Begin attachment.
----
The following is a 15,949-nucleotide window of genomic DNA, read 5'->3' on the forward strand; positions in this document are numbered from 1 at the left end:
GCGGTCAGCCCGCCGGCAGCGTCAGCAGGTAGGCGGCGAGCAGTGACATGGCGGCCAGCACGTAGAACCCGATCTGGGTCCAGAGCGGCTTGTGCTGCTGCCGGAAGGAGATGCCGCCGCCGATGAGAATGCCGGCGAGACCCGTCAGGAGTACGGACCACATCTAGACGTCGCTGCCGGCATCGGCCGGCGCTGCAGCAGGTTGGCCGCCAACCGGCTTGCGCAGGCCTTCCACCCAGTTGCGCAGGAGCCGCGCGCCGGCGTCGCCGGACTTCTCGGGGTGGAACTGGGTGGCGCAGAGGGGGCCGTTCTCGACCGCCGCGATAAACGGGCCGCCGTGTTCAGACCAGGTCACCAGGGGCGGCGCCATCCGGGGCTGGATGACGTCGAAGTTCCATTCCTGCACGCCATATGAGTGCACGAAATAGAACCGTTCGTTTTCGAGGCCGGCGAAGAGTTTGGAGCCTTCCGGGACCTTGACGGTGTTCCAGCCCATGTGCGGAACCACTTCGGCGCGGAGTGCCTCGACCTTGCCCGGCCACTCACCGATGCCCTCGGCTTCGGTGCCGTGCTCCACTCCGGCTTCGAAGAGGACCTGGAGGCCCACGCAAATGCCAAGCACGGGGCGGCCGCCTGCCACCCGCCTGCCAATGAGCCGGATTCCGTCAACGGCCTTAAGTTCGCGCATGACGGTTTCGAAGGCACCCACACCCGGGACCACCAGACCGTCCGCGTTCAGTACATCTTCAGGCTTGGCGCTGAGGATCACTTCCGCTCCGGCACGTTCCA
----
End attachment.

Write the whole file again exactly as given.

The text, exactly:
The following is a 15,949-nucleotide window of genomic DNA, read 5'->3' on the forward strand; positions in this document are numbered from 1 at the left end:
GCGGTCAGCCCGCCGGCAGCGTCAGCAGGTAGGCGGCGAGCAGTGACATGGCGGCCAGCACGTAGAACCCGATCTGGGTCCAGAGCGGCTTGTGCTGCTGCCGGAAGGAGATGCCGCCGCCGATGAGAATGCCGGCGAGACCCGTCAGGAGTACGGACCACATCTAGACGTCGCTGCCGGCATCGGCCGGCGCTGCAGCAGGTTGGCCGCCAACCGGCTTGCGCAGGCCTTCCACCCAGTTGCGCAGGAGCCGCGCGCCGGCGTCGCCGGACTTCTCGGGGTGGAACTGGGTGGCGCAGAGGGGGCCGTTCTCGACCGCCGCGATAAACGGGCCGCCGTGTTCAGACCAGGTCACCAGGGGCGGCGCCATCCGGGGCTGGATGACGTCGAAGTTCCATTCCTGCACGCCATATGAGTGCACGAAATAGAACCGTTCGTTTTCGAGGCCGGCGAAGAGTTTGGAGCCTTCCGGGACCTTGACGGTGTTCCAGCCCATGTGCGGAACCACTTCGGCGCGGAGTGCCTCGACCTTGCCCGGCCACTCACCGATGCCCTCGGCTTCGGTGCCGTGCTCCACTCCGGCTTCGAAGAGGACCTGGAGGCCCACGCAAATGCCAAGCACGGGGCGGCCGCCTGCCACCCGCCTGCCAATGAGCCGGATTCCGTCAACGGCCTTAAGTTCGCGCATGACGGTTTCGAAGGCACCCACACCCGGGACCACCAGACCGTCCGCGTTCAGTACATCTTCAGGCTTGGCGCTGAGGATCACTTCCGCTCCGGCACGTTCCA